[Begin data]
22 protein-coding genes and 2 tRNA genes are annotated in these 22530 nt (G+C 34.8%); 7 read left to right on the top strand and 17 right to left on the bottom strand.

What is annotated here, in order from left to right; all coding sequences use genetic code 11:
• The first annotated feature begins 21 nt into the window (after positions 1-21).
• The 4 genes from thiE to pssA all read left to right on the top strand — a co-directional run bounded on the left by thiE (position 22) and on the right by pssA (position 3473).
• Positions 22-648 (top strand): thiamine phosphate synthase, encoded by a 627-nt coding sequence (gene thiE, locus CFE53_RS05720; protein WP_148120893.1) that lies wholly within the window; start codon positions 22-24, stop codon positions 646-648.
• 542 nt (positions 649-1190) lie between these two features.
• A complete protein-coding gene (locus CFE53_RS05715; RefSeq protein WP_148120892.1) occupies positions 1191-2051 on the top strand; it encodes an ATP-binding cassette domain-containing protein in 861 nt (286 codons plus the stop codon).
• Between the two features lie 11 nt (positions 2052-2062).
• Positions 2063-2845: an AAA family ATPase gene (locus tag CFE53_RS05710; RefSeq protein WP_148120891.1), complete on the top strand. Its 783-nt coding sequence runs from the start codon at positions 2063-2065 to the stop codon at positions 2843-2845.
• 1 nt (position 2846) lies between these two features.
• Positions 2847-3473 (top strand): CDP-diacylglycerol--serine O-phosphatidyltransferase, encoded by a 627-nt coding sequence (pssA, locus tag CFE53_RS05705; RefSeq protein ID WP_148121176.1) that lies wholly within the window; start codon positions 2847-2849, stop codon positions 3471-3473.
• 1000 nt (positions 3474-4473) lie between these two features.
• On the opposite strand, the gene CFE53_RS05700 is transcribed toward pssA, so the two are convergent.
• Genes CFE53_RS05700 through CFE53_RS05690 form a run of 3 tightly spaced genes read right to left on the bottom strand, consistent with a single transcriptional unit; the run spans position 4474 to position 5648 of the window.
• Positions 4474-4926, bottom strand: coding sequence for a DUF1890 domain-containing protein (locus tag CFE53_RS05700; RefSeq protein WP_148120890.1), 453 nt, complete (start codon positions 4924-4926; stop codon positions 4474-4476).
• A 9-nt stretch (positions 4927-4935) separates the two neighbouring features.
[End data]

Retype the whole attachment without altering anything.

22 protein-coding genes and 2 tRNA genes are annotated in these 22530 nt (G+C 34.8%); 7 read left to right on the top strand and 17 right to left on the bottom strand.

What is annotated here, in order from left to right; all coding sequences use genetic code 11:
• The first annotated feature begins 21 nt into the window (after positions 1-21).
• The 4 genes from thiE to pssA all read left to right on the top strand — a co-directional run bounded on the left by thiE (position 22) and on the right by pssA (position 3473).
• Positions 22-648 (top strand): thiamine phosphate synthase, encoded by a 627-nt coding sequence (gene thiE, locus CFE53_RS05720; protein WP_148120893.1) that lies wholly within the window; start codon positions 22-24, stop codon positions 646-648.
• 542 nt (positions 649-1190) lie between these two features.
• A complete protein-coding gene (locus CFE53_RS05715; RefSeq protein WP_148120892.1) occupies positions 1191-2051 on the top strand; it encodes an ATP-binding cassette domain-containing protein in 861 nt (286 codons plus the stop codon).
• Between the two features lie 11 nt (positions 2052-2062).
• Positions 2063-2845: an AAA family ATPase gene (locus tag CFE53_RS05710; RefSeq protein WP_148120891.1), complete on the top strand. Its 783-nt coding sequence runs from the start codon at positions 2063-2065 to the stop codon at positions 2843-2845.
• 1 nt (position 2846) lies between these two features.
• Positions 2847-3473 (top strand): CDP-diacylglycerol--serine O-phosphatidyltransferase, encoded by a 627-nt coding sequence (pssA, locus tag CFE53_RS05705; RefSeq protein ID WP_148121176.1) that lies wholly within the window; start codon positions 2847-2849, stop codon positions 3471-3473.
• 1000 nt (positions 3474-4473) lie between these two features.
• On the opposite strand, the gene CFE53_RS05700 is transcribed toward pssA, so the two are convergent.
• Genes CFE53_RS05700 through CFE53_RS05690 form a run of 3 tightly spaced genes read right to left on the bottom strand, consistent with a single transcriptional unit; the run spans position 4474 to position 5648 of the window.
• Positions 4474-4926, bottom strand: coding sequence for a DUF1890 domain-containing protein (locus tag CFE53_RS05700; RefSeq protein WP_148120890.1), 453 nt, complete (start codon positions 4924-4926; stop codon positions 4474-4476).
• A 9-nt stretch (positions 4927-4935) separates the two neighbouring features.